Meghan Markle is no woman to shy away from bringing up issues about equality and identity, as she opened up about being a biracial actress in a piece in December last year.
And now, with International Women’s Day barely behind us, Markle has tackled another issue in a new powerful essay for Time magazine: periods.
In an article titled ‘How Periods Affect Potential’, the actress talks about the stigma girls and women face in developing countries simply for having their periods.
“From sub-Saharan Africa to India, Iran, and several other countries, the stigma surrounding menstruation and lack of access to proper sanitation directly inhibit young women from pursuing an education,” she writes.
She discusses how in many areas around the world, the huge taboo surrounding periods directly hinders girls’ education, and thus their ambitions.
She points out, for example, that even if a girl is in school and misses school while menstruating, it “cumulatively that puts her behind her male classmates by 145 days”.
“Based on societal ignominy in the developing world, shame surrounding menstruation and its direct barrier to girls education remains a hushed conversation,” she says.
“As a result, both household dialogue and policy making discussions often leave Menstrual Hygiene Management (MHM) off the table.
“Former First Lady Michelle Obama spoke directly about this subject at the World Bank in April 2016, and various NGOs actively seek out policy reform and programming to address this concern, yet the topic remains neglected.”
She then recalls her own travels to India to meet women and girls directly affected by this.
“I traveled to Delhi and Mumbai this January with World Vision to meet girls and women directly impacted by the stigmatization of menstrual health and to learn how it hinders girls’ education,” she writes.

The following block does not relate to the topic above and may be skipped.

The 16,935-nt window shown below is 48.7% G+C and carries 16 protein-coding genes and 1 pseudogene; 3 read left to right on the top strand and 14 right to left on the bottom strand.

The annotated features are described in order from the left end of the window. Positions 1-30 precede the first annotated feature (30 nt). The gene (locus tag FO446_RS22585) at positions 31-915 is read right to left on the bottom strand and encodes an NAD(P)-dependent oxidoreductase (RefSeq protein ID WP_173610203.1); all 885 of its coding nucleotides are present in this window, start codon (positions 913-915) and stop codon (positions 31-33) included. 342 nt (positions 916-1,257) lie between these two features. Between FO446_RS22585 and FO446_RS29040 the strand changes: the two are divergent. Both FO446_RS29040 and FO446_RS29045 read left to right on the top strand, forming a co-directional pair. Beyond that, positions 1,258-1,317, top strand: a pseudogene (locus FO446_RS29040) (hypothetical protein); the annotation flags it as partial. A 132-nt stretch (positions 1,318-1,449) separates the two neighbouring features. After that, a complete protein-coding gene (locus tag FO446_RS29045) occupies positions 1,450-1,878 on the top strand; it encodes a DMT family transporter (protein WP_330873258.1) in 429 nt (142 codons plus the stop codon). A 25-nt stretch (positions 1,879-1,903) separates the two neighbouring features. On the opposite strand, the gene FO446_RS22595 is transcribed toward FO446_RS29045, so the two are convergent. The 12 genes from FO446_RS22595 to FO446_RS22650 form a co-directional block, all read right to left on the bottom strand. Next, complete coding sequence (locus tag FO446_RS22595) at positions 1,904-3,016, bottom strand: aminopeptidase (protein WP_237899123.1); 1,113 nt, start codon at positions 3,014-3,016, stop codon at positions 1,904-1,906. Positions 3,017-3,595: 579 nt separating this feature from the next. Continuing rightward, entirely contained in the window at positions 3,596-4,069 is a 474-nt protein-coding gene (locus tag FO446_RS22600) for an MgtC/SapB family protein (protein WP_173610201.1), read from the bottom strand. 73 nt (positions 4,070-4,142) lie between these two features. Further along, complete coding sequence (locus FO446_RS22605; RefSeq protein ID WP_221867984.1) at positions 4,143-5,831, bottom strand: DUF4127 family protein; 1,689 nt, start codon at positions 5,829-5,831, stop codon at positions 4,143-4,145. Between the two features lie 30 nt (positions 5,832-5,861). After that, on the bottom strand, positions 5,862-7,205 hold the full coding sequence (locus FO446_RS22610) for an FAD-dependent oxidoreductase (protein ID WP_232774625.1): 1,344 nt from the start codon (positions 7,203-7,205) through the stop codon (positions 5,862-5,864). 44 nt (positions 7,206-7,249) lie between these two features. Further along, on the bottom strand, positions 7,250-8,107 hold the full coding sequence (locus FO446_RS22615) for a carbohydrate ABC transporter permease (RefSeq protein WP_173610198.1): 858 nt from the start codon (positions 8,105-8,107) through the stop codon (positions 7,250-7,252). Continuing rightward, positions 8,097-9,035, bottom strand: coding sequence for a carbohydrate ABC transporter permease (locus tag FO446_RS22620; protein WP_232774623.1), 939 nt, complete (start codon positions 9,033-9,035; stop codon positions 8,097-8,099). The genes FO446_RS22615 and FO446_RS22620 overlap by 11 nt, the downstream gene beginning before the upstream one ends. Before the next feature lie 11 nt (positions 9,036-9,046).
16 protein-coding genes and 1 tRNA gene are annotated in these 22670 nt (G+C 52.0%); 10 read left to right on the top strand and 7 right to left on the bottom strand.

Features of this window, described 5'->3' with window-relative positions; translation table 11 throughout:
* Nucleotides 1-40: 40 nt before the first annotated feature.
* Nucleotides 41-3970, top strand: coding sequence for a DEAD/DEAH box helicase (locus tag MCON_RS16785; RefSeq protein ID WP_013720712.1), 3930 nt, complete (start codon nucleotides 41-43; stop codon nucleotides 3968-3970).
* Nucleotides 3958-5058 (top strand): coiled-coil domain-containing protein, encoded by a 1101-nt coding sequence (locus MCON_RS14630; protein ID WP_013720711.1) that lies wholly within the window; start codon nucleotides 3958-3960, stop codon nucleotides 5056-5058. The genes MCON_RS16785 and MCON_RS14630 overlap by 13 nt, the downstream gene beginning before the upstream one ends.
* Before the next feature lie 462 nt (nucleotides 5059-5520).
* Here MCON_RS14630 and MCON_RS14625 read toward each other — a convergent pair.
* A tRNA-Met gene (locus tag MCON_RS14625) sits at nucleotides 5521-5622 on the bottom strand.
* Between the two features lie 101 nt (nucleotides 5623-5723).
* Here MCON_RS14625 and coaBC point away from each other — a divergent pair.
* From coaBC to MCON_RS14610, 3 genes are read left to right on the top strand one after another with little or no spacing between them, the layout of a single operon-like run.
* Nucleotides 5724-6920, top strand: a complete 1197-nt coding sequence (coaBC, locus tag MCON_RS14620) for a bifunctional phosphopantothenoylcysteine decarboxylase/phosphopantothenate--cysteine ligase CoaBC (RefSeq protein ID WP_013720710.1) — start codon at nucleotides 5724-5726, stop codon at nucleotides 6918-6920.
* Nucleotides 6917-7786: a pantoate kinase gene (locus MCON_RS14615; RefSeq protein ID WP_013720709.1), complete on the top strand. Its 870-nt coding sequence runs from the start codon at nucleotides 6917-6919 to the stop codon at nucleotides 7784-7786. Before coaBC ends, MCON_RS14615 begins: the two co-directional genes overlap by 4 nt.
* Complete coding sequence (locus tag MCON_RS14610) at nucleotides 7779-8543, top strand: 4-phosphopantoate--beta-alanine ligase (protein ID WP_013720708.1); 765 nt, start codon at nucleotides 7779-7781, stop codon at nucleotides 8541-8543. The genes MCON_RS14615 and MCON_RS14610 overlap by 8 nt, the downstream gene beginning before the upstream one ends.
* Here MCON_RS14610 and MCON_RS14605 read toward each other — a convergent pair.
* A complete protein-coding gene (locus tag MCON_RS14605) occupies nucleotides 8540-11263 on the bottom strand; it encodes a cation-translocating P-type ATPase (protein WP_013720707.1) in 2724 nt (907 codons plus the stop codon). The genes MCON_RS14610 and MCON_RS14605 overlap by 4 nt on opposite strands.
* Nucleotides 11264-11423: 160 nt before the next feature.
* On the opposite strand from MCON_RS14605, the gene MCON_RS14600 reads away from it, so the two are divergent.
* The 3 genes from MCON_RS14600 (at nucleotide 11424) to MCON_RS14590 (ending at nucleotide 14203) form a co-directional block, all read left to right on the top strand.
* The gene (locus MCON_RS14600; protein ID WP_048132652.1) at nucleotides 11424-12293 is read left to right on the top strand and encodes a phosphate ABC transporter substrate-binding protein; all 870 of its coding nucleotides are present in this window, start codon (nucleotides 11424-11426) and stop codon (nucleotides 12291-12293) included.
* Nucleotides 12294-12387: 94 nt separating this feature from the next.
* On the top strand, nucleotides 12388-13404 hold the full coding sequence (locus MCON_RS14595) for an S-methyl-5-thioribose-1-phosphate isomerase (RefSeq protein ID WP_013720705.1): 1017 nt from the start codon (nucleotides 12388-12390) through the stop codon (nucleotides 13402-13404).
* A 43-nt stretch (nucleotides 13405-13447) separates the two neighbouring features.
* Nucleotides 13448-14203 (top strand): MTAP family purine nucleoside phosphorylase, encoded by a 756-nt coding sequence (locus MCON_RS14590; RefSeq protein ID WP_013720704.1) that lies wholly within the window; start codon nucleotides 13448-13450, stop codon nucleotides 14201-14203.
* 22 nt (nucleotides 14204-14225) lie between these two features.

“One hundred and thirteen million adolescent girls between the ages of 12-14 in India alone are at risk of dropping out of school because of the stigma surrounding menstrual health.
“During my time in the field, many girls shared that they feel embarrassed to go to school during their periods, ill equipped with rags instead of pads, unable to participate in sports, and without bathrooms available to care for themselves, they often opt to drop out of school entirely.”
She also highlights the issues caused by the hush surrounding periods, including superstitions, confusion among girls as to what is happening to their bodies and the shame they feel as a result.
“All of these factors perpetuate the cycle of poverty and stunt a young girl’s dream for a more prolific future,” she adds.
She wraps up the piece urging people to push conversation about such issues, support menstrual health initiatives and mobilise policy.
“When we empower girls hungry for education, we cultivate women who are emboldened to effect change within their communities and globally,” she concludes.
“If that is our dream for them, then the promise of it must begin with us. Period.”
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